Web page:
As a social psychologist, I am almost always observing human behavior. Call it an occupational hazard or whatever else you want, but I enjoy watching people and their reactions to everyday experiences. One of the most fun things I enjoy observing is the way men react to women’s lipstick. I, like many women, enjoy wearing lipstick. I am particularly fond of lipstick in bright hues, such as pink and red. Having lived in south Florida for most of my life, I have succumbed to the local, cultural, custom of kissing people I know on the cheek upon greeting them. (For those readers who live in other parts of Florida or the U.S.A., we south Florida residents are a warmer, friendlier bunch of people than anyplace else I have lived! Lots of hugging here too!) Some men, when they realize they have lipstick on their cheek, quickly wipe it off, in an attempt to not have any lasting evidence of the kiss. David, my husband of over 30 years, happens to be one of these type of men. Although he knows it is my lipstick on his cheek, he can’t seem to resist the urge to make it go away at the soonest possible moment. No lasting trace of my love will ever be found on him! In contrast to David and men like him, there are other men who relish the idea of having lipstick on their cheek. The late Buddy Payne was one of these men. When Buddy had a lipstick mark on his cheek, he always asked me not to brush it away. He said he enjoyed it when people pointed out to him that he had a beautiful woman’s lipstick on his cheek because it proved to everyone who saw it that he was a “ladies’ man” who still had it going on well into his 60s and 70s. It is interesting to note that, of all the men I have met over the years, Buddy Payne was the best dressed, most stylish, best coiffed, with the best smelling cologne, most highly polished shoes, and most expensive clothes. (The late Henry Latimer was a close second in these categories.) In addition, Buddy was a true Southern gentleman, who was a dear and true friend. Buddy tried to coach David regarding having a sense of style, panache, etc., as well as learning to enjoy having lipstick on his cheek, but I’m still waiting for the impact of Buddy’s tutelage to pay off. There are many other men I know who fall clearly into one of these two categories of “lipstick on my cheek” reactions, but they will remain nameless in this post. Come on guys, a little lipstick on your cheek won’t hurt you!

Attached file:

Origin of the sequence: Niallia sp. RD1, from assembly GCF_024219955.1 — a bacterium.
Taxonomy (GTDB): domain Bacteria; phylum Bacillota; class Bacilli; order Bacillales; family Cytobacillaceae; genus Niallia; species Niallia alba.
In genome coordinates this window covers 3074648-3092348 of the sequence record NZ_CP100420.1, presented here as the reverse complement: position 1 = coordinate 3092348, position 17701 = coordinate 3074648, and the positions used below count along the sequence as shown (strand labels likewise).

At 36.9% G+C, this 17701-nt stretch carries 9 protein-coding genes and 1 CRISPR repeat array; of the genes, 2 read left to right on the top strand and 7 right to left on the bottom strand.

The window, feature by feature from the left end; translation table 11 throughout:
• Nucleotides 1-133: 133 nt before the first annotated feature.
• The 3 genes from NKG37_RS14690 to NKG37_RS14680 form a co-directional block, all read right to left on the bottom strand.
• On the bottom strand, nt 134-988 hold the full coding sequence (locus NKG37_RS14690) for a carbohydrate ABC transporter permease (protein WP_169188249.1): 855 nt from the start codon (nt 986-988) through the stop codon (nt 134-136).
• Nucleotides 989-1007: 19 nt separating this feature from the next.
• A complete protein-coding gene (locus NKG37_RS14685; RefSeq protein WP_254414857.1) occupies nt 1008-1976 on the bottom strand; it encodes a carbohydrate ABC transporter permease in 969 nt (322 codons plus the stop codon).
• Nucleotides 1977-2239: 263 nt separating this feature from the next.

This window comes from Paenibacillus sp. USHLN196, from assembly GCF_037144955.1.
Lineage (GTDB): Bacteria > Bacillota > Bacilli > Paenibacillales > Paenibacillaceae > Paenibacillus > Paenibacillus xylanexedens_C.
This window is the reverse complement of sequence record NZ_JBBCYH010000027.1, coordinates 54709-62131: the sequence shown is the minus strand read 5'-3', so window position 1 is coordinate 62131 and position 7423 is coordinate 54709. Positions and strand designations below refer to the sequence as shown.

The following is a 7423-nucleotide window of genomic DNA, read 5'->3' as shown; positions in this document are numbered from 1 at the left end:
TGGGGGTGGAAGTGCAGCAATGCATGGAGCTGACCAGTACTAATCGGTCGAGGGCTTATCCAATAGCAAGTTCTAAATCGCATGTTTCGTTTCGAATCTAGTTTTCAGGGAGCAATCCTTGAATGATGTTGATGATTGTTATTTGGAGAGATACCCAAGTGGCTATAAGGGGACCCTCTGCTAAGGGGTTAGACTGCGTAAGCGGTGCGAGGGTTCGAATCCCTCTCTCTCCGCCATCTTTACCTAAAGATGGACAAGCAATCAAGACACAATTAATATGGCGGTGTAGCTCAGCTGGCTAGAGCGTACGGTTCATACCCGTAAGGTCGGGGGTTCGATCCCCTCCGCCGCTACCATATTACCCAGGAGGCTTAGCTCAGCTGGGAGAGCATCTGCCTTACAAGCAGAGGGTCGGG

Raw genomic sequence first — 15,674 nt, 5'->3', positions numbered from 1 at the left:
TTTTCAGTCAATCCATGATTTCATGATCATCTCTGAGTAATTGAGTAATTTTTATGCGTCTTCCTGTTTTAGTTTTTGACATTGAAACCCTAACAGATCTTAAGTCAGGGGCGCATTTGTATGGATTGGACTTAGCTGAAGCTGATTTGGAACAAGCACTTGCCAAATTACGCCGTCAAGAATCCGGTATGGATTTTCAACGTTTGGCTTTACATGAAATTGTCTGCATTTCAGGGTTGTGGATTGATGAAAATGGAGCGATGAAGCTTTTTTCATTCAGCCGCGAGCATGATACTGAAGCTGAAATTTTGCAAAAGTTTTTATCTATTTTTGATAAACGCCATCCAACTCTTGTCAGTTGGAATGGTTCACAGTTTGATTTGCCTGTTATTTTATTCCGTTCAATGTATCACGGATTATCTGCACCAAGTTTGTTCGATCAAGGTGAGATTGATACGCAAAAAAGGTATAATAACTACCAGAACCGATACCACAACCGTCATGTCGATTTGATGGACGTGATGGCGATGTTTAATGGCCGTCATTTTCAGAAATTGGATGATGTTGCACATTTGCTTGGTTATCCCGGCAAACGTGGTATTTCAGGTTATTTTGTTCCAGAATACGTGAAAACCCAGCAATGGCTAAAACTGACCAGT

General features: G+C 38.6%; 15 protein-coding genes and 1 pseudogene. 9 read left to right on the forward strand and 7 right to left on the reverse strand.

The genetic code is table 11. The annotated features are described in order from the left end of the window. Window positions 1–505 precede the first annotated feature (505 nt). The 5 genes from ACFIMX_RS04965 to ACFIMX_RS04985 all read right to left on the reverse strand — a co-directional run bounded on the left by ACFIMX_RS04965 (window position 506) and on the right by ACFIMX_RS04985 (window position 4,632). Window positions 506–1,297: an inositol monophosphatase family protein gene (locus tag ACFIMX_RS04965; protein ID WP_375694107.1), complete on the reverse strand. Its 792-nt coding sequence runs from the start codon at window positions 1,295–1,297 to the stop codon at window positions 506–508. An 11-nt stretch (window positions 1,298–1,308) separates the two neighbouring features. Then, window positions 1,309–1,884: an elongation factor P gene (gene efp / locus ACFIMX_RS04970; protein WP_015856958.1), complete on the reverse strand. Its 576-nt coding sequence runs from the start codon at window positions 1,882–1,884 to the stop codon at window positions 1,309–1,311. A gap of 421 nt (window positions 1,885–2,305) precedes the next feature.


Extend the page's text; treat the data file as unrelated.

I have never analyzed this aspect of human behavior. I’ve just found the lipstick to be sticky so I didn’t really like how it felt. Beyond that, I always figured coming home with lipstick was a dangerous and risky activity. This blog appears to give me permission to be more like Buddy. He taught me, us, many things. Now I have permission to collect kissed lipstick. It also makes me think more about lipstick and that I recently saw white lipstick on a woman. She’s European, so maybe that is the difference, but it stood out, in a strange way, to me. And, now, all of what Melissa noted may have changed. It is interesting to consider whether we, in South Florida, will ever return to social kissing after all the social distancing. This phenomenon may have changed forever in the U.S.A. and elsewhere. I am sure it will have until memories fade. In the meantime, there is one thing I do know: You can put lipstick on a pig, but it is still a pig. That is a story for another post.
Comments are closed.